Are we selling like it’s 1999?

Google's Chris Hodgson on how retailers' mobile platforms are outdated and could result in the loss of consumers.

By Chris Hodgson

Most of us are familiar with mobile’s rapid rise over the past few years. We’re in an age where most Canadians – 79%, according to Google research – do not leave home without their smartphones. This constant connectivity is changing consumer behaviour and has profound implications for Canadian retailers.

Examining how we engage with our smartphones offers valuable insights into when and how consumers engage with content, brands, services and stores. For example, if you look at the searches I perform on my phone on any particular day, you’d be able to see exactly what I want to buy and where I want to shop (and usually what a rush I’m in to get everything done).

Looking at recent research, it’s clear I’m not alone in my mobile search behaviour. More than half of Canadian smartphone owners search on their device every single day. And that number is growing ­– mobile search traffic on Google has increased five-fold in just two years.

But despite consumer behaviour that suggests Canadians are online when they’re on the go, many retailers are failing to take advantage of the full digital landscape. In fact, when looking at retailers’ mobile platforms in Canada, it can feel like we’re selling in 1999: limited e-commerce capabilities, limited ability to see stock levels, limited product reviews. Without a comprehensive digital upgrade, Canadian retailers risk losing the Canadian consumer.

The numbers reinforce this grim narrative. Recently, Google worked with L2 Think Tank to conduct Canada’s first omni-channel benchmarking survey for the retail industry, studying 50 Canadian retailers across 10 categories. When it came to how Canadian retailers are performing in mobile, the researchers at L2 found one-third of retailers in Canada do not have a mobile site. The study shows many ‘”easy wins” are also being ignored; one quarter of Canadian retailers’ mobile apps lack store locator functionality, a key driver of foot traffic into store.

This gap underscores a significant missed moment for Canadian retailers, and perhaps an even more significant misunderstanding.

At this stage in our market’s development, the most important impact smartphones are having on retailers has nothing to do with e-commerce or m-commerce. Rather, smartphones are a key enabler of driving shoppers into stores.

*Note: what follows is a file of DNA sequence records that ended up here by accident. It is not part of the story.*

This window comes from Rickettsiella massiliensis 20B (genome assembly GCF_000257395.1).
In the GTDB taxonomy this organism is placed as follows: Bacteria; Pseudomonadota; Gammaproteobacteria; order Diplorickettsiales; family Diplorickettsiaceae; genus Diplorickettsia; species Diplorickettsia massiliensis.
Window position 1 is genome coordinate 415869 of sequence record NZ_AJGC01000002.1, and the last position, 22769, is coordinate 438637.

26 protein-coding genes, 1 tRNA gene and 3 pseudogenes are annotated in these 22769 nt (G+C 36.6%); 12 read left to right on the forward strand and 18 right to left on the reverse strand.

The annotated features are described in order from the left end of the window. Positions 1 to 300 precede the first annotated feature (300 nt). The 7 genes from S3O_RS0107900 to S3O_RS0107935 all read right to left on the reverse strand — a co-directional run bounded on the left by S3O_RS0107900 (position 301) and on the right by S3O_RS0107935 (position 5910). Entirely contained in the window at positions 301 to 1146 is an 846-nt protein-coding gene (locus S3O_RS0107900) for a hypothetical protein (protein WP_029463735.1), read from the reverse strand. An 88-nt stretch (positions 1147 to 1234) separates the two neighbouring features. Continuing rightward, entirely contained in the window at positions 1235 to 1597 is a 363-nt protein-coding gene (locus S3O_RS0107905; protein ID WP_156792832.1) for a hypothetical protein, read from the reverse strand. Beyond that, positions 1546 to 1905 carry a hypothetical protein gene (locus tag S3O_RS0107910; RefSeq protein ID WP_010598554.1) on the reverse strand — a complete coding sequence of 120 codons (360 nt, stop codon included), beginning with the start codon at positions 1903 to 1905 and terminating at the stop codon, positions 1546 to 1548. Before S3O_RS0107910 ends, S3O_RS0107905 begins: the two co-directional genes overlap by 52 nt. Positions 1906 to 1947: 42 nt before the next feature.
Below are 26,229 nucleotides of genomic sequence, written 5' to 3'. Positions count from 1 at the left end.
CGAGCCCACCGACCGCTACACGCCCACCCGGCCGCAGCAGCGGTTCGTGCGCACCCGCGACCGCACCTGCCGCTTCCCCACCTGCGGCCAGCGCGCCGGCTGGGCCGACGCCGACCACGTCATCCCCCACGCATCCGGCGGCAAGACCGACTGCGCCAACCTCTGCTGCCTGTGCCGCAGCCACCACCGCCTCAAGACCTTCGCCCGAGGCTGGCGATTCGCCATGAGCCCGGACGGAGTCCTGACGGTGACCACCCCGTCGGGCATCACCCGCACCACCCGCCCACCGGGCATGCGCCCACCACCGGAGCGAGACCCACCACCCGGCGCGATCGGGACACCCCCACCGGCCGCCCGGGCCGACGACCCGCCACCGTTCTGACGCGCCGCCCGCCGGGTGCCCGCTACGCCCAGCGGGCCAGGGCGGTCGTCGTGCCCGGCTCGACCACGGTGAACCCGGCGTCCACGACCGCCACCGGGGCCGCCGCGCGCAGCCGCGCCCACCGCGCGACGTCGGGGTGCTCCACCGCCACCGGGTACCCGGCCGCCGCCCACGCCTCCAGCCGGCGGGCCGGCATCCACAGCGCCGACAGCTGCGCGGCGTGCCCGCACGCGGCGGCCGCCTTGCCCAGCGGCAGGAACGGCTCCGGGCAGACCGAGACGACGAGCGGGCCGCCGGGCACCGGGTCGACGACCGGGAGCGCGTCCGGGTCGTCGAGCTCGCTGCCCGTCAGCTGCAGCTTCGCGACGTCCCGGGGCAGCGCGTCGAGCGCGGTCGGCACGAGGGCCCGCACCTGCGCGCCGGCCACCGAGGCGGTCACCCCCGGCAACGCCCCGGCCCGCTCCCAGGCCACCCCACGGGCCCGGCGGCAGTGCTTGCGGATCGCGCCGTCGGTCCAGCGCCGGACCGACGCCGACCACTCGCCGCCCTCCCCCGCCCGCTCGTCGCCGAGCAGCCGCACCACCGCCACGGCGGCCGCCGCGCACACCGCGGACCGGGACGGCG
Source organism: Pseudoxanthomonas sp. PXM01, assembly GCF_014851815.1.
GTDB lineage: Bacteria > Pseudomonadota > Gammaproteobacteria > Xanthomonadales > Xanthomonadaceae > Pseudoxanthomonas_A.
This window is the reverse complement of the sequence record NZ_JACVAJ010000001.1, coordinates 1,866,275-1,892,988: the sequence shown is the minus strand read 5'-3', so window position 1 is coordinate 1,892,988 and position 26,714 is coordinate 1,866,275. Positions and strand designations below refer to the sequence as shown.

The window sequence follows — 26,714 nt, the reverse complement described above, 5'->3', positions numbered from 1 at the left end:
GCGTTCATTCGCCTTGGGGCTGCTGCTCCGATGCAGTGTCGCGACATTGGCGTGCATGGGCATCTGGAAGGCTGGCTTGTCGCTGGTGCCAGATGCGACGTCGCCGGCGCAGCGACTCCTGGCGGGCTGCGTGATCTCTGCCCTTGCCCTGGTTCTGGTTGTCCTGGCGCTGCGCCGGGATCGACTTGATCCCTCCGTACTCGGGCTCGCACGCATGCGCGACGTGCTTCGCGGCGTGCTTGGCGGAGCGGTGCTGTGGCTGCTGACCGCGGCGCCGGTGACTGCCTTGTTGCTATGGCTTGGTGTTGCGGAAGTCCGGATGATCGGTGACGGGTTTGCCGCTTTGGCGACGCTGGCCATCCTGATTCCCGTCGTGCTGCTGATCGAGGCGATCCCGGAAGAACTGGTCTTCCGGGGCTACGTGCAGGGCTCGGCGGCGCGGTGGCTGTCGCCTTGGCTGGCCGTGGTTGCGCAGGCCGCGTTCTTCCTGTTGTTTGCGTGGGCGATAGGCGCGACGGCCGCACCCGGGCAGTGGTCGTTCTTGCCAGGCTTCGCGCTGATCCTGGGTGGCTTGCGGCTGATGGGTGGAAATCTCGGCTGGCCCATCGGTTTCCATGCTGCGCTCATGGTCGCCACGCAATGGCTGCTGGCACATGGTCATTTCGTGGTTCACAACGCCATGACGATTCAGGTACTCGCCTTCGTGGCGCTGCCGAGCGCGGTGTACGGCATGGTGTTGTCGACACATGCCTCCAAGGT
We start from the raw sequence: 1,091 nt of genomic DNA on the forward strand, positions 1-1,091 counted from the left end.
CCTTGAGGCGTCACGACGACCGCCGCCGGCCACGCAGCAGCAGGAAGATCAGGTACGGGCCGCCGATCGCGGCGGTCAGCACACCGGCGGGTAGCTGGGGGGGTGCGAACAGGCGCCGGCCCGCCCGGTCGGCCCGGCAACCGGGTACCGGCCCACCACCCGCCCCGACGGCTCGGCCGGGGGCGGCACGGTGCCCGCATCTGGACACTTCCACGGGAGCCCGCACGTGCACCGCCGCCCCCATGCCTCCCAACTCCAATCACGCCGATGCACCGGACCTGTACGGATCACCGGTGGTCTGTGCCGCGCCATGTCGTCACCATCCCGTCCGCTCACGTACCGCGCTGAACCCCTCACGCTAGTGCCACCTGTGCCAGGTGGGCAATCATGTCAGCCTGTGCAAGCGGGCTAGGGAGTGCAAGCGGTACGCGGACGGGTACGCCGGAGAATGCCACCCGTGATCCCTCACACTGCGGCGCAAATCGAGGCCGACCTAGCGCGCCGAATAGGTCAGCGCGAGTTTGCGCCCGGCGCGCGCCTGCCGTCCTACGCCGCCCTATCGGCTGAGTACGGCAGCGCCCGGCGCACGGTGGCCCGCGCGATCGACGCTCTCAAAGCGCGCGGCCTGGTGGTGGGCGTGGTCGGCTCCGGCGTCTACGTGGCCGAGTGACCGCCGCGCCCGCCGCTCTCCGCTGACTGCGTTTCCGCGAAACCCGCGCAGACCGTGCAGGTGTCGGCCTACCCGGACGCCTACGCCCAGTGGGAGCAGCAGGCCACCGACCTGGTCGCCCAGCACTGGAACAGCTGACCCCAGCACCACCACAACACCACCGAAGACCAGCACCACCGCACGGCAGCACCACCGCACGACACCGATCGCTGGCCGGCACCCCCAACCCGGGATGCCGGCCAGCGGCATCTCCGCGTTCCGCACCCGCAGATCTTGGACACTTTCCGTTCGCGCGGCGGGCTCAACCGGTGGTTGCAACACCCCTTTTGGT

In Canada, 77% of consumers are doing research online before buying a product, and our research shows over half of those who use mobile to research want to purchase within the hour. And mobile searches are particularly high when the need appears to be immediate with restaurants and beauty and personal care topping the list, followed by food and grocery and apparel.  A full 93% of people who use mobile to research go on to complete a purchase, and most of these purchases (82%) occur in physical stores.

So what does this all mean?

The consumer has fundamentally changed and I worry about the ability of Canadian retailers to compete – online and offline – against new market entrants and established foreign players unless something is done soon. One only has to look to the U.S. or U.K. to see that overall retail growth is happening through investment in online assets. These retailers have recognized the influence of mobile and Canadian retailers have an opportunity to learn from their counterparts’ development, challenges and successes.

In my job, I’ve seen many organizations do a fantastic job of significantly investing in their IT infrastructure over the past several years. But a lot of these organizations – large, national organizations – maintain a tepid approach to mobile. Many are wary and worry about “losing to mobile.” But by understanding the fundamental relationship between mobile and foot traffic, the opportunity for Canadian retailers is clear. We can’t “lose to mobile.” It’s a win-win for corporations and consumers alike.

As mobile technology changes shopper behaviour, control shifts to the hands of the consumer. Retailers can win the hearts and minds of customers by delivering stronger mobile experiences in the moments that matter to them. With consumers increasingly pre-qualifying their purchases before they even enter a store – and often on the go – those retailers who provide the best online experience, particularly on mobile, will benefit from increased sales – both online and offline.

Mobile will continue to grow and will become increasingly important in driving retail results.  My advice to retailers? Start your future now. Start selling like it’s 2014 and leave 1999 in the past.

Image via Shutterstock

Chris HodgsonChris Hodgson is retail sector lead at Google Canada.